South Palm Beach patrol officer Nick Alvaro is retiring
after 30 years of public service.
Tim Stepien/The Coastal Star
South Palm Beach patrol officer Jason LaForte (center)
displays his life-saver medal with (from left)
his mother Rosanna LaForte, acting police Chief Carl Webb,
his daughter Gianna LaForte and Mayor Donald Clayman.
By Dan Moffett
The South Palm Beach Police Department is quietly going through an unprecedented overhaul after the recent departures of two of the most experienced officers in the town’s history.
In November, police Chief Roger Crane retired after 28 years with the department, including nearly two decades as its leader.
Then in December, Lt. Nick Alvaro retired after a 30-year career in law enforcement, 13 of them in South Palm Beach.
Alvaro was one of the department’s most versatile contributors. Besides serving as a road patrol supervisor, he was a certified fire inspector and evidence specialist. Members of the Town Council might have appreciated him most, however, as a grant writer who helped secure tens of thousands of dollars in subsidies for the town.
“Through his diligence and his grant writing, most of it done on his own time, we’ve probably obtained between $70,000 and $80,000 worth of police equipment over the years,” said Vice Mayor Joseph Flagello. “He is a lieutenant who gets the job done with no fanfare, and he will be sorely missed.”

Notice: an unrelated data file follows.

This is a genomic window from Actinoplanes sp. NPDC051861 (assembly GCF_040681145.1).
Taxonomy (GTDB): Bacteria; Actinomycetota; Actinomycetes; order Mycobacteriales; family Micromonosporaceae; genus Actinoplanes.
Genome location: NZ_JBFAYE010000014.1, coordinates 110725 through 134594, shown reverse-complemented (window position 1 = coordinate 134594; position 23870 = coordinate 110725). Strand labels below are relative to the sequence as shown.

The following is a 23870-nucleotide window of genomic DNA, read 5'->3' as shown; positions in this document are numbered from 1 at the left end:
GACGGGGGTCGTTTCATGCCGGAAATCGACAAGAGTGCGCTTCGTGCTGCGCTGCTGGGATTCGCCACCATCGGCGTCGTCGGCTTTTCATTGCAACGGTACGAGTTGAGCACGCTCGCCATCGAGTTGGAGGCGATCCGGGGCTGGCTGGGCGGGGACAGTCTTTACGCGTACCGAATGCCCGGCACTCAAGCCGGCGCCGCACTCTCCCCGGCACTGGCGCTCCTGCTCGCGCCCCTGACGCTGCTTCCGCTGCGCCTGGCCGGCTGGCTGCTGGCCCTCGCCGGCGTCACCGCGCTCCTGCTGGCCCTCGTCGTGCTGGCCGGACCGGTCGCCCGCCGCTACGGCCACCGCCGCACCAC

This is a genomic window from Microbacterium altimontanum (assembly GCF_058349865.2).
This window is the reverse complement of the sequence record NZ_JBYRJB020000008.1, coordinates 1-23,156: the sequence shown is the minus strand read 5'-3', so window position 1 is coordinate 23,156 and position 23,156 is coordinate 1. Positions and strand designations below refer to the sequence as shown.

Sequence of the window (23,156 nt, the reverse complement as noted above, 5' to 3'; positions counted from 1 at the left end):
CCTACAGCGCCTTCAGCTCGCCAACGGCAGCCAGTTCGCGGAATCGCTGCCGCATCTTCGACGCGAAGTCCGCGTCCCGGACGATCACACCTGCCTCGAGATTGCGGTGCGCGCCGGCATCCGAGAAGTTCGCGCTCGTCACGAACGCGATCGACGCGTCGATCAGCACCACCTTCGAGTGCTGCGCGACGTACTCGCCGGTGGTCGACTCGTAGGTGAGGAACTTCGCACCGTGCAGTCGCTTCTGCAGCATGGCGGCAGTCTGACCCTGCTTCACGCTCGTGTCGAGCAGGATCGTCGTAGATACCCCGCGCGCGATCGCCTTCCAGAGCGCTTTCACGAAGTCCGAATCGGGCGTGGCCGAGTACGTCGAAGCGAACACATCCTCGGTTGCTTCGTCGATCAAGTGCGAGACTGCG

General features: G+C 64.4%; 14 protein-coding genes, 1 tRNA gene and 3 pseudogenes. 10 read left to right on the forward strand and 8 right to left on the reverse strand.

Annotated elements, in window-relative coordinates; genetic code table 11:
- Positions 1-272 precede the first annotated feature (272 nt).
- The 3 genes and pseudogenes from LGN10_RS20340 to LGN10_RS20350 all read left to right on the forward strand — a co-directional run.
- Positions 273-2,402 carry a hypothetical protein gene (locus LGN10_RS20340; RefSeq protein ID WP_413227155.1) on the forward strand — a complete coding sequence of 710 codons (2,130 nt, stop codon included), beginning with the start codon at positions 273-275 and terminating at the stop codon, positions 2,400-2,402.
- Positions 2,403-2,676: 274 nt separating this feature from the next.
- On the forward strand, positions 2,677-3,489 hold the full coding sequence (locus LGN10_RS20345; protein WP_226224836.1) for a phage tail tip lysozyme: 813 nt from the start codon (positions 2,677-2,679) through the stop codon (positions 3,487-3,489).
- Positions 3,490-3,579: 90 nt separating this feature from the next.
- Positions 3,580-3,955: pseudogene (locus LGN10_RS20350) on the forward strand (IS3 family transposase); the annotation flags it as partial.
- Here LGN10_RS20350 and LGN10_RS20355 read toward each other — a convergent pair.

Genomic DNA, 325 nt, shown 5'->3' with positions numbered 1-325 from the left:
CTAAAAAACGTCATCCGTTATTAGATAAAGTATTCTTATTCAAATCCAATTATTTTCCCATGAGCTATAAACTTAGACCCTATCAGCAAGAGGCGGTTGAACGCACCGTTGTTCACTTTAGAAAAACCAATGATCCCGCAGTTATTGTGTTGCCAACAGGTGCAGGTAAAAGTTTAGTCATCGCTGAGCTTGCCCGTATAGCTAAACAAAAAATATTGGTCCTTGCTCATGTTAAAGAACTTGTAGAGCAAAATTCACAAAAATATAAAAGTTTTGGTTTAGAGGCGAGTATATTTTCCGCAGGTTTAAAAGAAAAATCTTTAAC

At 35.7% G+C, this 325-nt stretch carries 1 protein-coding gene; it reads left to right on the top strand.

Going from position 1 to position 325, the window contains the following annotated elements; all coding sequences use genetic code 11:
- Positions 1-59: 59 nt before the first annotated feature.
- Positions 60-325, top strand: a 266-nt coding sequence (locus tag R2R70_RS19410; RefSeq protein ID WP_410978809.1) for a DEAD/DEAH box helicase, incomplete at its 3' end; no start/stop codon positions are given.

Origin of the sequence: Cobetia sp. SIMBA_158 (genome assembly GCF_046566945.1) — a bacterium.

With two vacant positions in the eight-officer department, Town Manager Rex Taylor and acting Chief Carl Webb are busy screening candidates to hire. Taylor says they have some promising prospects, and he thinks they’ll be able to fill the openings relatively soon.
Honoring one of its own
At its Dec. 17 meeting, the Town Council acknowledged the fine performance of another of its officers.
Patrol officer Jason LaForte was making his rounds not long before dawn on a November morning when he noticed a resident having a medical emergency in a condominium parking lot. LaForte quickly assisted the elderly man and summoned help.
“We’re a quiet force, but every once in a while, something comes up,” Webb said.
The chief said the resident was able to survive the incident only because of LaForte’s alertness and fast response.
“His direct action saved the life of one of our residents,” Webb said. “Without that, it’s guaranteed that resident wouldn’t be here today. What a great job.”
LaForte, 41, is a 14-year veteran with the department. The town honored him with a life-saver medal and plaque.
“I’m happy I was there to help him,” LaForte said. “I feel good that he made it all right and he’s still around to be with his family.”
In other business, the council voted unanimously (4-0, with Councilwoman Stella Gaddy Jordan absent because of illness) to send $1,000 to the town of Lantana to help defray the cost of the fireworks display during December’s Lantana bridge opening. “The fireworks were spectacular,” said Councilman Robert Gottlieb. “All our residents enjoyed them.”